2019 Mercedes-Benz C-Class Review

C-Class

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2019 Mercedes-Benz C-Class Overview

The compact-sedan end of the luxury-badged market has historically been filled with cars that, while premium, were decidedly short of luxurious. The introduction of the entry-level CLA-Class allowed Mercedes-Benz to move the latest C-Class up a notch or two in the compact sedan arena. The C-Class quickly stood out as the most solid and well-appointed in its class, looking and feeling like the brand’s much-pricier S-Class. To keep things competitive, the C-Class gets a facelift and some updates for 2019.

From the outside, buyers will notice new LED headlight and taillight designs that follow the contours of the body lines. Resculpted bumpers make use of a chrome outline toward the bottom, and AMG-line vehicles get a diamond-patterned upper grille. Mercedes-Benz has added two new colors to the palette, Mojave Silver Metallic and Emerald Green Metallic. Fresh wheel designs, including the standard 17-inch ones, complete the exterior changes.

Inside, changes are similarly subtle. First, the C-Class features a redesigned three-spoke steering wheel with touch sensitive buttons that can detect swiping motions, much like a smartphone, and an optional 10.25-inch widescreen infotainment system. The touchpad now features haptic feedback, so drivers can pay less attention to it and more to the road. For the same reason, the voice command system has been expanded to operate things like the heated seats. Similarly to the S-Class and other higher-end Mercedes-Benz models, there’s an available 12.3-inch full-LCD instrument cluster with three modes: Classic, Sport, and Progressive. Mercedes-Benz revamped some of the aesthetics, opting for a new turbine-inspired stop/start button and a new key fob. There are additional wood veneer choices and interior color combinations as well.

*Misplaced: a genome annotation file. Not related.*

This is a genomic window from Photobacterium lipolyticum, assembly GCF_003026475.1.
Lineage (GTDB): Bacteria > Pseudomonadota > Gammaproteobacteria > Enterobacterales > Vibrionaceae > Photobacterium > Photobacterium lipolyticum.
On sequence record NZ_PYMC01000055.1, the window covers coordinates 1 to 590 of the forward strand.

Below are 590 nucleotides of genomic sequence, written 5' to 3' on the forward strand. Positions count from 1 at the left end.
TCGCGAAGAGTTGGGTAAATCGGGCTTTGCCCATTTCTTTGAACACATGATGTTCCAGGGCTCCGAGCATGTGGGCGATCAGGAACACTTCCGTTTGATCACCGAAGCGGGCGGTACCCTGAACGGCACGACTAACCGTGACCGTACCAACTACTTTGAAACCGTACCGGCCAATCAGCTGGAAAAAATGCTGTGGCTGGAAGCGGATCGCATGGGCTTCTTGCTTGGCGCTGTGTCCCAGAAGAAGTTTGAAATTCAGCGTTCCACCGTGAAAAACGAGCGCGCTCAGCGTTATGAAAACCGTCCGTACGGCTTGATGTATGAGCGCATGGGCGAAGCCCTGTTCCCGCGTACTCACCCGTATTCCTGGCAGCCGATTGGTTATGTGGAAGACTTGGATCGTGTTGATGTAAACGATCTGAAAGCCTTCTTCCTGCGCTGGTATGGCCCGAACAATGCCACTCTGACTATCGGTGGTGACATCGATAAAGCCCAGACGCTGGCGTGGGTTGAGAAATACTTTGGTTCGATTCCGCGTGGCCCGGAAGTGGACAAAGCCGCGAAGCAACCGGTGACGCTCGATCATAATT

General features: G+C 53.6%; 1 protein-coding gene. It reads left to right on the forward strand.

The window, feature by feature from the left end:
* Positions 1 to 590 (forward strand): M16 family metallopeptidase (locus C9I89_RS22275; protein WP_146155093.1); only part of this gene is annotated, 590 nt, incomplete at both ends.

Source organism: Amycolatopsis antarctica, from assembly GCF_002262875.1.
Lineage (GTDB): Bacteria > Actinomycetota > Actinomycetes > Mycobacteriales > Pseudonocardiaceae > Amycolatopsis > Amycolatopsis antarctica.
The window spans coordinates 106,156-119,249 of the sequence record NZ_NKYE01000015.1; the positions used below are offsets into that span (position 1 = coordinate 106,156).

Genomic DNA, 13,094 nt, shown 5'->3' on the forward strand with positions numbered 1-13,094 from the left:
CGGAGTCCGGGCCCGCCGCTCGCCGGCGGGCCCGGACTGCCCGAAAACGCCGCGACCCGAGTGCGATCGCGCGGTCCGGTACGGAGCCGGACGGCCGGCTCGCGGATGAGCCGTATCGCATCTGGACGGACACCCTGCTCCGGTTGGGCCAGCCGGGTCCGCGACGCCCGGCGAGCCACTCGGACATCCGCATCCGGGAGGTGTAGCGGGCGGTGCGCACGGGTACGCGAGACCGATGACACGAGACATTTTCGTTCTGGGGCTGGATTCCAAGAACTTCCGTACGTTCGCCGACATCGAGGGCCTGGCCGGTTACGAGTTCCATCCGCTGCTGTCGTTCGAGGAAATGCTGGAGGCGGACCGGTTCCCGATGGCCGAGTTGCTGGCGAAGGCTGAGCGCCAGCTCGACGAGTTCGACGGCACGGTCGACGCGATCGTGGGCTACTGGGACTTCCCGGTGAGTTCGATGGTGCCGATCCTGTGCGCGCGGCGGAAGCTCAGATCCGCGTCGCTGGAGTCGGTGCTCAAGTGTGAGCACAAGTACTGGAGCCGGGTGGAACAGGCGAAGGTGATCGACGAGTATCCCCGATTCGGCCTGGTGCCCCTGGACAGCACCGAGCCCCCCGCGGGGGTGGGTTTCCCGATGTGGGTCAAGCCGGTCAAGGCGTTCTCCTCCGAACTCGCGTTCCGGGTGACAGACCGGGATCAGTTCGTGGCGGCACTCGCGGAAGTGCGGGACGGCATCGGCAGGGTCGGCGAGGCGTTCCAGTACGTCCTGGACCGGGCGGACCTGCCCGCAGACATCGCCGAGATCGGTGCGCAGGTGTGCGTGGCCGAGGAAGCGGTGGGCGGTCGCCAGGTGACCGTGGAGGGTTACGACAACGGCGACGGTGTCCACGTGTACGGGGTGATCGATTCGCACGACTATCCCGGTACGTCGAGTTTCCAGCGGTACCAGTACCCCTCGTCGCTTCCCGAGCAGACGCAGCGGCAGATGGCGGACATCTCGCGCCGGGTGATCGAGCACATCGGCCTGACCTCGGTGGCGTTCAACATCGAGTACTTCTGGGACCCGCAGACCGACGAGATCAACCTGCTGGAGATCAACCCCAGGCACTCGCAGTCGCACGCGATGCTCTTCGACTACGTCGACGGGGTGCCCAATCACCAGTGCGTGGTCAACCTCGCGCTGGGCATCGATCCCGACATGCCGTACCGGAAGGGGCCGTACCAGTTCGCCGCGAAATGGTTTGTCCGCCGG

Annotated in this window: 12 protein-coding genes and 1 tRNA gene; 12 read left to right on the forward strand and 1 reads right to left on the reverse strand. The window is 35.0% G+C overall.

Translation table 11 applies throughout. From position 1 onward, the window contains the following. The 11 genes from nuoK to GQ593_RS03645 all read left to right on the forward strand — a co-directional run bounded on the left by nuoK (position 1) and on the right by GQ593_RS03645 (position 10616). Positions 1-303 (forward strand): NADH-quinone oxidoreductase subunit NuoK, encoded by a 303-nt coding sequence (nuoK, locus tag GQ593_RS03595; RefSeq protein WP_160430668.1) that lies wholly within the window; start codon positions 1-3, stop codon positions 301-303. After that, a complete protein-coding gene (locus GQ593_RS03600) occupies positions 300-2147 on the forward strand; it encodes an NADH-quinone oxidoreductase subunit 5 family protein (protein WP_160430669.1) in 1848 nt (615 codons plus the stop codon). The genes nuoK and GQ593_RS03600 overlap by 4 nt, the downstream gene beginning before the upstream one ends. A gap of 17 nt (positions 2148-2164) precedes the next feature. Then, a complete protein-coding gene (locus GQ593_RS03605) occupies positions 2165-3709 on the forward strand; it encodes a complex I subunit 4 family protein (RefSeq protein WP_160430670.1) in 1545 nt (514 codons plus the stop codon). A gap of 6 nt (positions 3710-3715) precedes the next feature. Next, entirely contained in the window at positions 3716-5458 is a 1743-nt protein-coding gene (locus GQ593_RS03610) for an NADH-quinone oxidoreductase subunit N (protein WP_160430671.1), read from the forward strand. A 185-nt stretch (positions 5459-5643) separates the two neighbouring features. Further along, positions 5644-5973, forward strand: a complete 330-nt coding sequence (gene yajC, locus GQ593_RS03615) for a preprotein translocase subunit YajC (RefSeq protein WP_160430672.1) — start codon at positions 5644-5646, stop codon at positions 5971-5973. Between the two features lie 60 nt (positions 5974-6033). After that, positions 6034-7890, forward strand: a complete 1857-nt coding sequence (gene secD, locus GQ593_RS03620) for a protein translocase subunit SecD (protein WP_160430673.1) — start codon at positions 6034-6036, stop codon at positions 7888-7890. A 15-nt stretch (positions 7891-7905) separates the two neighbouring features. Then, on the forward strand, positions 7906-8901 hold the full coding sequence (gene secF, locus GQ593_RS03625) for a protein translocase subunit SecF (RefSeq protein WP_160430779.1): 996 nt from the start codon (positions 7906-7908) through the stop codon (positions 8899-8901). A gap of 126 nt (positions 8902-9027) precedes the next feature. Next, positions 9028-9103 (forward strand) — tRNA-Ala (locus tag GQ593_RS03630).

Mercedes-Benz continues to offer the C-Class in two basic trims, and these determine the powertrain packages. The base C 300 gets a new turbocharged 2.0-liter inline 4-cylinder engine with 255 horsepower and 273 pound-feet of torque, the former an increase of 14, and either front- (FWD) or all-wheel drive (AWD). The AMG C 43’s twin-turbocharged 3.0-liter V6 gets bumped to 385 hp, up 23. AWD is standard on the AMG C 43 that is rear-biased with 31/69 torque distribution. It also gets what Mercedes is calling a “AMG Speedshift TCT” 9-speed transmission.

For safety, the C-Class gets updated driving aids like forward-collision warning and automatic emergency braking with pedestrian detection, standard. The optional systems, lane-change assist, blind-spot monitoring, and adaptive cruise control, have been revamped for greater accuracy. The adaptive cruise, for example, can now work in conjunction with map data from the optional navigation system to predictively adjust the car’s speed when heading toward a bend, a junction, or a roundabout. Mercedes-Benz says the C-Class can drive semi-autonomously in certain scenarios.

With subtle improvements, the 2019 Mercedes Benz C-Class maintains its position at the forefront of its class. Expect to see the revised C-Class in dealerships in the later part of 2018.

Updated

Kyree is new to the automotive journalism scene, but has voiced snarky public opinions about cars for quite some time. When he's not drooling over the latest European luxury sled, he's designing web experiences or writing backend code.

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